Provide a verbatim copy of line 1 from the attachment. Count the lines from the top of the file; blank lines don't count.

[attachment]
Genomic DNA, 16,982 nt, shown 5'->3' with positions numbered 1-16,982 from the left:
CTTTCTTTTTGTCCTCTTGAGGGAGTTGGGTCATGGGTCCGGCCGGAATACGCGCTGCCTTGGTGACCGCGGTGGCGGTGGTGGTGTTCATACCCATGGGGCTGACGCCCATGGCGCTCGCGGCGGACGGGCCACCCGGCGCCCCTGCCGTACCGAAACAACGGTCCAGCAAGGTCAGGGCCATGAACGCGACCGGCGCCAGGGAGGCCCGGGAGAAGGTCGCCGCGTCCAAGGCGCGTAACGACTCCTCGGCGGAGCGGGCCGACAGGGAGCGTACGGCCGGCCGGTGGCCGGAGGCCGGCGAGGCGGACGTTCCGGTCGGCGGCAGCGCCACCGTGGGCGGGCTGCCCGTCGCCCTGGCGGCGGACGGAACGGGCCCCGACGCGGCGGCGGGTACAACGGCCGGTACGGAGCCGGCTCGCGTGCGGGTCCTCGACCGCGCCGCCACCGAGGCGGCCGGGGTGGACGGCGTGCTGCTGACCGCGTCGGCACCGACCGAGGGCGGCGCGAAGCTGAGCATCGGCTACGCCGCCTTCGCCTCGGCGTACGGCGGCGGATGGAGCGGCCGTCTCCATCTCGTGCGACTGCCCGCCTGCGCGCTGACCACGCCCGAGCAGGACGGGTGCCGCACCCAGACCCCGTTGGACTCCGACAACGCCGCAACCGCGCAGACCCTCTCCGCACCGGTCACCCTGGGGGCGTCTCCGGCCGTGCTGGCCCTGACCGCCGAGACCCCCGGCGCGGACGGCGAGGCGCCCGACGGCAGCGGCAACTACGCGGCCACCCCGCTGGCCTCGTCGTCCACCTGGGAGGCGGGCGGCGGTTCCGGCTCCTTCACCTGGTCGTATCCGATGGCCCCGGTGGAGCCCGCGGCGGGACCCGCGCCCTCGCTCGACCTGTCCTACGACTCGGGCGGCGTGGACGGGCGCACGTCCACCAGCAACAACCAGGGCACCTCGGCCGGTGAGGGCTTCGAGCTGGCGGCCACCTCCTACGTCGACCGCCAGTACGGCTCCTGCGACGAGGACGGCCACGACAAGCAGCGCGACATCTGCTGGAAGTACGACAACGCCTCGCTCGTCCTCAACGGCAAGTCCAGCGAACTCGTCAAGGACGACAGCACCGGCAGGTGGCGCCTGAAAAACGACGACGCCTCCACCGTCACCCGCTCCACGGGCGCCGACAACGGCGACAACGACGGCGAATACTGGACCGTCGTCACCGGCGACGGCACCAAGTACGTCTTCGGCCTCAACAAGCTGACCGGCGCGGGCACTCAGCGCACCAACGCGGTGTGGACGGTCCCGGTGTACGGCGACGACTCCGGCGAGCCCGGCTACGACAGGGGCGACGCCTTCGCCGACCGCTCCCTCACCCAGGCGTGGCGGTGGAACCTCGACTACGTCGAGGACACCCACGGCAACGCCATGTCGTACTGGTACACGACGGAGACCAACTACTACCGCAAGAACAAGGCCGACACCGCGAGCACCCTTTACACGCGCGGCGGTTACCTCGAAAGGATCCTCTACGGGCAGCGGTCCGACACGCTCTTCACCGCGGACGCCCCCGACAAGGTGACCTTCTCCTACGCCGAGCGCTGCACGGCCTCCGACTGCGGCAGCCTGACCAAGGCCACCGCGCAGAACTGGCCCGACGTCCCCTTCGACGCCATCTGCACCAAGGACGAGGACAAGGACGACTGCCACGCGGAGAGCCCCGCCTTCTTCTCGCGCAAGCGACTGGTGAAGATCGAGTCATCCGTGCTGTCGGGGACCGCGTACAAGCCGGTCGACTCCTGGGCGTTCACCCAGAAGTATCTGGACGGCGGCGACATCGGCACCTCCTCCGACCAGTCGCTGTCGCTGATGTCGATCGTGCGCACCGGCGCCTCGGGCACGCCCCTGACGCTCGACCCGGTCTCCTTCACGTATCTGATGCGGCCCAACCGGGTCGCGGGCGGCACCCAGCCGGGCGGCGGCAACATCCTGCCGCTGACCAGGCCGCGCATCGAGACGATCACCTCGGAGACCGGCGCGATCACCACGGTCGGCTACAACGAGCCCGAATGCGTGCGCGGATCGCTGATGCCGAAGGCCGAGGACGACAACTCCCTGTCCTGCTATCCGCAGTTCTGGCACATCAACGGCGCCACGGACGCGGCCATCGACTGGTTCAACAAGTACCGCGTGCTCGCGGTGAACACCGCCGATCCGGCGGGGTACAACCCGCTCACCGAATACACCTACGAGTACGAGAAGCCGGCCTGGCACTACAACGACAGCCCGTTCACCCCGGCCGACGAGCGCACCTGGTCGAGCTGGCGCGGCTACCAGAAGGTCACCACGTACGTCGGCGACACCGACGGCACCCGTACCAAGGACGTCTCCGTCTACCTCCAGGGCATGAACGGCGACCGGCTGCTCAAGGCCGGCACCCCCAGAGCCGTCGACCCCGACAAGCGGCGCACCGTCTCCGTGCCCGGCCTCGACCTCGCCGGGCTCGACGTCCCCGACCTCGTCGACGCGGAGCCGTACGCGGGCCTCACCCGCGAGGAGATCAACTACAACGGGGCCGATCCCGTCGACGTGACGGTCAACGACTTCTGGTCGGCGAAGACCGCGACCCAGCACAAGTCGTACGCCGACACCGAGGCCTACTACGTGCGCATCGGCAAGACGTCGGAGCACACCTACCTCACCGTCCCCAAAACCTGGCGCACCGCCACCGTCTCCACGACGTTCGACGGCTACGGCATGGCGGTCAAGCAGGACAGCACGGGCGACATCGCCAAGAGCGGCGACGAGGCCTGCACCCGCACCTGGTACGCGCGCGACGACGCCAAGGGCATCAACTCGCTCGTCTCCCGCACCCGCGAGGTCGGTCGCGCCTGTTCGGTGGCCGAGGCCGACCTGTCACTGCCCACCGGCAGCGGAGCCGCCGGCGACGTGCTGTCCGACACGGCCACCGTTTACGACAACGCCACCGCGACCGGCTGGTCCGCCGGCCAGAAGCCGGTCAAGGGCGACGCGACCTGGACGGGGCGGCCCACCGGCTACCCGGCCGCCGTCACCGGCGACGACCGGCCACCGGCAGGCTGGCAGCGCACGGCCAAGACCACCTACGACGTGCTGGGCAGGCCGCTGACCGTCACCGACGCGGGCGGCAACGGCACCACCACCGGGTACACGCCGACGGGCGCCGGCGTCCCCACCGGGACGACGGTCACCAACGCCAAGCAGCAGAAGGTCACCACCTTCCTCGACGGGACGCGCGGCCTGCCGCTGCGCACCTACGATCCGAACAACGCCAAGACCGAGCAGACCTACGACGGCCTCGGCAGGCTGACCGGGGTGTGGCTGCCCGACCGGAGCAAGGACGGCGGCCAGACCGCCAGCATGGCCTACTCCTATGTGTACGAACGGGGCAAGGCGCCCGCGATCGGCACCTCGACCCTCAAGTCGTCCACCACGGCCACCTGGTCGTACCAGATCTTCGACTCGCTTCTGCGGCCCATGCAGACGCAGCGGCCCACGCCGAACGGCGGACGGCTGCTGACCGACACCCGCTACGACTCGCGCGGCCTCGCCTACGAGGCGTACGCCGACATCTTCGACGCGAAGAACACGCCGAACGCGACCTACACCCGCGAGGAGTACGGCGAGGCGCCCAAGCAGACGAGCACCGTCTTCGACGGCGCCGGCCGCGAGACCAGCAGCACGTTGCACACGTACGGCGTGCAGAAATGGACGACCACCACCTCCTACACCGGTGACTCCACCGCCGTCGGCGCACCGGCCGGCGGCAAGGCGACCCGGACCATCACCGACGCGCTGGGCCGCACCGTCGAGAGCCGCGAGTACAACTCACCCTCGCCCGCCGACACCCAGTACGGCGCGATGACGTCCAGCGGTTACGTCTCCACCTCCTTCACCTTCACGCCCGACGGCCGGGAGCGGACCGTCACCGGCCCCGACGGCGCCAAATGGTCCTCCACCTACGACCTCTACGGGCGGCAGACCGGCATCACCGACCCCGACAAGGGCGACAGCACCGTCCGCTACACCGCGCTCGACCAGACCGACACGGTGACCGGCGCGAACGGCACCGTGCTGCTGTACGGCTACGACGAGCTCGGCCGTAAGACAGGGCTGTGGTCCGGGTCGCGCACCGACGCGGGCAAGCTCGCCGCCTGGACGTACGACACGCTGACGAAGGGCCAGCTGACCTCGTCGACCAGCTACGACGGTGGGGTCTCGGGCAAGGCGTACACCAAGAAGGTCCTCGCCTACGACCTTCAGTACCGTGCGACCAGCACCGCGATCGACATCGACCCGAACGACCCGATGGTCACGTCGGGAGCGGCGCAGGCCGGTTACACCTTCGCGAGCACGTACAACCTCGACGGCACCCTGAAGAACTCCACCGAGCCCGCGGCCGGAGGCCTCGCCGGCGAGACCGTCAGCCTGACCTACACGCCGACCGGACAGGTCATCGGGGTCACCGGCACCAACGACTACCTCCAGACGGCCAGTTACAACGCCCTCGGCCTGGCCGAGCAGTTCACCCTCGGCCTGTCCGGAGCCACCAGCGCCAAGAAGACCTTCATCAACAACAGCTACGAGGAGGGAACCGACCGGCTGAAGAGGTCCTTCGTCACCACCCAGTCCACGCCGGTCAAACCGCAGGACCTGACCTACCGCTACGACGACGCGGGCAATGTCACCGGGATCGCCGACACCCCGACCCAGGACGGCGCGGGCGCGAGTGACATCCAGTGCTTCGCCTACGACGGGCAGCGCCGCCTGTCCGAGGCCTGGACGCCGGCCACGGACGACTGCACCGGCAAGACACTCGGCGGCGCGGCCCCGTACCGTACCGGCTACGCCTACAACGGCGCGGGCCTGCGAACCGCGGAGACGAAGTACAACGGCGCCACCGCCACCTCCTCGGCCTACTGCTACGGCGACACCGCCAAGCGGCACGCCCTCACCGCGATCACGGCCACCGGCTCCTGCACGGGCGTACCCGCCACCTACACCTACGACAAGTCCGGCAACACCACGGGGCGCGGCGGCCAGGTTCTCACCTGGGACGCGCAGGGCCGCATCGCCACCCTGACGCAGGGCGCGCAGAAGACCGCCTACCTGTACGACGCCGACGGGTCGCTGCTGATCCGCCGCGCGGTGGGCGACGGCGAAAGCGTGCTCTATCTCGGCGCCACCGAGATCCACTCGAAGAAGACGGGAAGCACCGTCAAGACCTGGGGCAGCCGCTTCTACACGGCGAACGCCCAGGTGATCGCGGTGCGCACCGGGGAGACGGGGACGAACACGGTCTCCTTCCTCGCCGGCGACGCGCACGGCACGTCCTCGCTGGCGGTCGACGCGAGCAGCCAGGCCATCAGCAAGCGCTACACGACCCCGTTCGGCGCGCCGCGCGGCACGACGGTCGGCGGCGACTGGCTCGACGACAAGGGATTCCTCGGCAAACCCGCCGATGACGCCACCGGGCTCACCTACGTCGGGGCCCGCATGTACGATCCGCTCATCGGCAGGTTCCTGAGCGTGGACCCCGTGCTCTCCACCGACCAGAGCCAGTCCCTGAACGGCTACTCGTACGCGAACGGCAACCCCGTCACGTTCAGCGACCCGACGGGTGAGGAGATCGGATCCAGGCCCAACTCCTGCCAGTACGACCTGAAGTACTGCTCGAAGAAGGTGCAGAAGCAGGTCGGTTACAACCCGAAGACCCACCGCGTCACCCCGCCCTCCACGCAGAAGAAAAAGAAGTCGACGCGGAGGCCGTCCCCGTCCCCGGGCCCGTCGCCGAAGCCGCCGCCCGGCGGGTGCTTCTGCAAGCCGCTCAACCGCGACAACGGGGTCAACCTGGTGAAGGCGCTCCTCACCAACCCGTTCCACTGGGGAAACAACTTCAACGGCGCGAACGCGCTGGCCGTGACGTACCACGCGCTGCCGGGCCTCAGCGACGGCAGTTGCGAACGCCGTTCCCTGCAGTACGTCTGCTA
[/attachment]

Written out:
Genomic DNA, 16,982 nt, shown 5'->3' with positions numbered 1-16,982 from the left: